Student Life

Thanksgiving Comes with Extra Gratitude, Side of Disappointment for Students

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It’s been a year of social distancing, social unrest, economic challenges and election anxiety. Can we at least have Thanksgiving?

We can, but it might look a little different. Governor Andrew Cuomo urged New Yorkers to celebrate Thanksgiving with their loved ones virtually over concerns family trips could spread Covid-19.

“My personal advice is that you don’t have family gatherings even for Thanksgiving,” Cuomo said from Albany in a press conference call. “That is the best way to say I love you and that I’m thankful for you.”

Experts say that homes and family gatherings are now the main source of coronavirus transmission. A recent study done by the Centers for Disease Control and Prevention found that 101 households in Tennessee and Wisconsin had people that carried the virus with no symptoms at home and infected more than half of the other people in their homes.

Media studies student Joshebel Ramlakhan, kneeling in center, with her family on Thanksgiving day in 2019.

Joshebel Ramlakhan, 21, a media studies student, usually spends the holiday with her big Latinx family. It’s not unusual for 30 family members to gather over plates of roasted pork with white rice and lentils at Ramlakhan’s aunt’s house. Instead, after a recent positive diagnosis for her cousin, she is staying tight in Jamaica, Queens with her parents and younger sister. 

“I feel sad about missing our family traditions and not being able to have my grandmother over, but we do not want to risk infecting more family members since she has serious heart conditions,” says Ramlakhan.

Instead, they will be doing a video meeting on Whatsapp with her cousins and boyfriend to keep her grandmother company and make the best of it. 

Manahil Jafri, a political science and economic student at Hunter College.

Manahil Jafri, 18, a freshman at Hunter College, does not look forward to the holidays this year. She feels discouraged due to a failed attempt to gather her family for the Muslim holiday Eid Al Adha this past summer. She admits how awkward it was not able to hug her loved ones.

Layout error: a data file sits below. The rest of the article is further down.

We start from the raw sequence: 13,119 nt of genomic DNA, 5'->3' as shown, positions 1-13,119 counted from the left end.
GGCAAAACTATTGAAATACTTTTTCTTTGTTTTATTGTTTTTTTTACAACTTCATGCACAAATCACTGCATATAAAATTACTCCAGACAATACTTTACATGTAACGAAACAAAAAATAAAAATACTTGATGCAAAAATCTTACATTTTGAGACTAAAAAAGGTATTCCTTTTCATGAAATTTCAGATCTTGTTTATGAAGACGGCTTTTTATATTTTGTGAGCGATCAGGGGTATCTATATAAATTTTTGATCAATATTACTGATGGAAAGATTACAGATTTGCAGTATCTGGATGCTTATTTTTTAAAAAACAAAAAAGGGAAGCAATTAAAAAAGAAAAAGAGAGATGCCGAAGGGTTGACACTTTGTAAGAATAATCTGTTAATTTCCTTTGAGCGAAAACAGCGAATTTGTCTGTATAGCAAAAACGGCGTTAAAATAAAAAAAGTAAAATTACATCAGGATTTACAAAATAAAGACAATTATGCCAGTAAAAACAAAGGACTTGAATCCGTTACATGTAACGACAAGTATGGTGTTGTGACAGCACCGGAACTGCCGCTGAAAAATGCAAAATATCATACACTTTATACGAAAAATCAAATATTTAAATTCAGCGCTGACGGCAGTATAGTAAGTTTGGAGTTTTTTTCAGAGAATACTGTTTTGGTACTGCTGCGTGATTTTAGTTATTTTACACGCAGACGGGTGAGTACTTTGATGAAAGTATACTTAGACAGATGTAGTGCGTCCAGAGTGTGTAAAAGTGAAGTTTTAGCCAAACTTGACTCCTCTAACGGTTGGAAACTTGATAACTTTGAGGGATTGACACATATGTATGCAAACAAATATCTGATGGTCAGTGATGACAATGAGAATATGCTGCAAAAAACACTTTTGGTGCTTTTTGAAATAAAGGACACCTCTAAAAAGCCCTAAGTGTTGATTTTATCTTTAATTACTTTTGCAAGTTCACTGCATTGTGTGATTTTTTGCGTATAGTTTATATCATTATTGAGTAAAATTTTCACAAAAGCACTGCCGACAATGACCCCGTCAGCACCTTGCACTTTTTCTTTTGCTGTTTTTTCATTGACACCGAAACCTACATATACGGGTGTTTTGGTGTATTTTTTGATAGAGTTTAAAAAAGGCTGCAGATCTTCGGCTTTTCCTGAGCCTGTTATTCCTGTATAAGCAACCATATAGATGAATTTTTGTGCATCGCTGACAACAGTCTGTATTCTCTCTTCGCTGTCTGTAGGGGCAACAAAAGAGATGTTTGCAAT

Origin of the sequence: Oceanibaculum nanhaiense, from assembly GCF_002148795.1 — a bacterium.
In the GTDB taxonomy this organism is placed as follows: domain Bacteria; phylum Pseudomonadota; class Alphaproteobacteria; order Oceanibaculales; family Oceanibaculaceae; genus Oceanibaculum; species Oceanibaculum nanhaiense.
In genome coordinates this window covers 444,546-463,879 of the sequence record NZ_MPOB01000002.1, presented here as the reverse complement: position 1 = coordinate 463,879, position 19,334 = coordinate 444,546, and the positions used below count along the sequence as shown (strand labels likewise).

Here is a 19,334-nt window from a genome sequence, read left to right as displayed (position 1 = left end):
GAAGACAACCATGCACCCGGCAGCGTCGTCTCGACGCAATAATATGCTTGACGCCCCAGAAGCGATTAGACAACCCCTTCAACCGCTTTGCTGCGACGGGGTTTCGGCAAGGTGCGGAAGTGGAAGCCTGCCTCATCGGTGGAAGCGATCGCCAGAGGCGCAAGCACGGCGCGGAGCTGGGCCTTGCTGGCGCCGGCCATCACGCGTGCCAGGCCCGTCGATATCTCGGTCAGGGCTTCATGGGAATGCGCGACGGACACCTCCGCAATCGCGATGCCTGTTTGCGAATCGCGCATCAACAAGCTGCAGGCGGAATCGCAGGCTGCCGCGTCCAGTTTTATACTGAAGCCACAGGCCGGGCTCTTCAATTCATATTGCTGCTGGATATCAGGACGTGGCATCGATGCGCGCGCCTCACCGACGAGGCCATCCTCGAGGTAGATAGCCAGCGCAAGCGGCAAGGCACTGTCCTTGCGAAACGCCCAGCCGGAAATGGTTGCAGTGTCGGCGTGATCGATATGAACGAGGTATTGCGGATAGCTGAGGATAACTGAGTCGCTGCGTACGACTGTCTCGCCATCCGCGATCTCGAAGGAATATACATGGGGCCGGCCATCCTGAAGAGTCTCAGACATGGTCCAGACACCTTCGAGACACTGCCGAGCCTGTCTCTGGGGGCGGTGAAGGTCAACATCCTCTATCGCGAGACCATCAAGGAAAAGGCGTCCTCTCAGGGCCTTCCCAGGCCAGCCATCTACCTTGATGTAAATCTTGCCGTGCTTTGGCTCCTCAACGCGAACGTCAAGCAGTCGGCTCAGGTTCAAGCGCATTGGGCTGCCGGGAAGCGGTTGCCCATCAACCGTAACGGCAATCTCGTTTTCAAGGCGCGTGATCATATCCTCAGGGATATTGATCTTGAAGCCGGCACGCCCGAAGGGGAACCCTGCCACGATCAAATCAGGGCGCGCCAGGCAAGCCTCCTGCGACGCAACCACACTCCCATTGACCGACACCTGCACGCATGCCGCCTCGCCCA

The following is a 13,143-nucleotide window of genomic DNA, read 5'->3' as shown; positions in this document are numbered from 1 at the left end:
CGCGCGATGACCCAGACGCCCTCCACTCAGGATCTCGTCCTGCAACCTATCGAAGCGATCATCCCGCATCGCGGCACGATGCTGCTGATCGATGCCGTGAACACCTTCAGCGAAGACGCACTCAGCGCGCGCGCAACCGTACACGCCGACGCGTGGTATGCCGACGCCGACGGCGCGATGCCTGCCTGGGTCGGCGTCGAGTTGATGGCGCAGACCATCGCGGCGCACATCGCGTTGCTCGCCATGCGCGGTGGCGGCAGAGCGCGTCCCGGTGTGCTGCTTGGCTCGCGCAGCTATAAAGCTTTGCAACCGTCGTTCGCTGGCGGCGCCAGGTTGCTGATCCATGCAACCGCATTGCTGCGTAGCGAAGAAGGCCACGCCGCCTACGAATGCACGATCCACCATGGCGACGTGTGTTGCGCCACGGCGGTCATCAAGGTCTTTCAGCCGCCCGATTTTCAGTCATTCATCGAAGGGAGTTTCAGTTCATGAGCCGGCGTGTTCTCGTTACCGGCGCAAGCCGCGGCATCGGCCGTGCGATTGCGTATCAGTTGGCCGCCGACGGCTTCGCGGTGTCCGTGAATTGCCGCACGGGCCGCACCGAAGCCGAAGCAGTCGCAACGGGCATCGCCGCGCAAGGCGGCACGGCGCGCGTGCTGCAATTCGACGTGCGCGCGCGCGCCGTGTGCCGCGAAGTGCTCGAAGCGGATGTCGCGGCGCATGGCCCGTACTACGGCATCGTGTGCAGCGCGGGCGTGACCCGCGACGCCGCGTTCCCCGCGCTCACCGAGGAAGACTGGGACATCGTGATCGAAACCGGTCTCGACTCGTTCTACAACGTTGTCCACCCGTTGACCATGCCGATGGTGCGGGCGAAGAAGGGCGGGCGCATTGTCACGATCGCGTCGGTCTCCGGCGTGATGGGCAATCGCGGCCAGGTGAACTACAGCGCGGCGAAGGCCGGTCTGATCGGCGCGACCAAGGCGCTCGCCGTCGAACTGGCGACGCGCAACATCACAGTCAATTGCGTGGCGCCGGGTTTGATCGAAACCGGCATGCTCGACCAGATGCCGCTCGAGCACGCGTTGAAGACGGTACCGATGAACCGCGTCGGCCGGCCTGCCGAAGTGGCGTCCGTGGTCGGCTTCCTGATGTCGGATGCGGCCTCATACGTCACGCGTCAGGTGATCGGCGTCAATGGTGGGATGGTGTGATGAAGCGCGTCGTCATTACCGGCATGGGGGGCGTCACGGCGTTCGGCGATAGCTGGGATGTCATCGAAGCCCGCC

Jafri and her family usually travel to her extended family in Canada but since Covid-19 cases have recently risen to 2.5% in New York, they decided not to take the risk and instead plan on using facetime to communicate with her family on Thanksgiving day. 

For travelers, Governor Andrew Cuomo established new protocols permitting people to “test out” of the mandatory 14-day quarantine. This only applies to any traveler coming to New York State from a noncontiguous state, US territory or CDC level 2 or level 3 country.

Since November 4, travelers who were out-of-state for more than 24 hours will have to get tested for Covid-19 three days before arrival. Upon arrival, a three-day quarantine must take place. However, travelers who were out of state for less than 24 hours only need to get tested within four days of arrival for Covid-19 and fill out a traveler form.

Kayla Benjamin, a sophomore at Hunter College.

In normal times before Covid-19, Kayla Benjamin,19, a sophomore at Hunter College, would have been having a feast for Thanksgiving at her aunt’s house.

“I always take time to reflect on the things I have and the blessings I have, more so than I do during the rest of the year,” says Benjamin. “Thanksgiving might hold more meaning to be thankful because of what we’ve experienced this year.” 

This year, only she and her mother will be spending the holiday at home watching movies. Even if her extended family decides to gather this year, her mother will not allow her to leave the house and take the risk of catching the coronavirus. 

Eleanor Cannon, a senior at Hunter College, at Thanksgiving last year with her mother and brother.

“I am feeling very all over the place about the holidays this year. I would usually be in Florida with family for the holidays but because of Covid, that won’t be happening,” says Eleanor Cannon, a journalism student at Hunter College.

In prior years, Cannon’s family usually had a huge feast and invited friends over for Thanksgiving but this year she will be spending the holiday with her mother and planning on baking sweets and binge eating takes out food. 

“This year will definitely be different, but I am trying to look at it in a positive light instead of negative since this entire year has brought a ton of distraught to all of us,” says Cannon.

 

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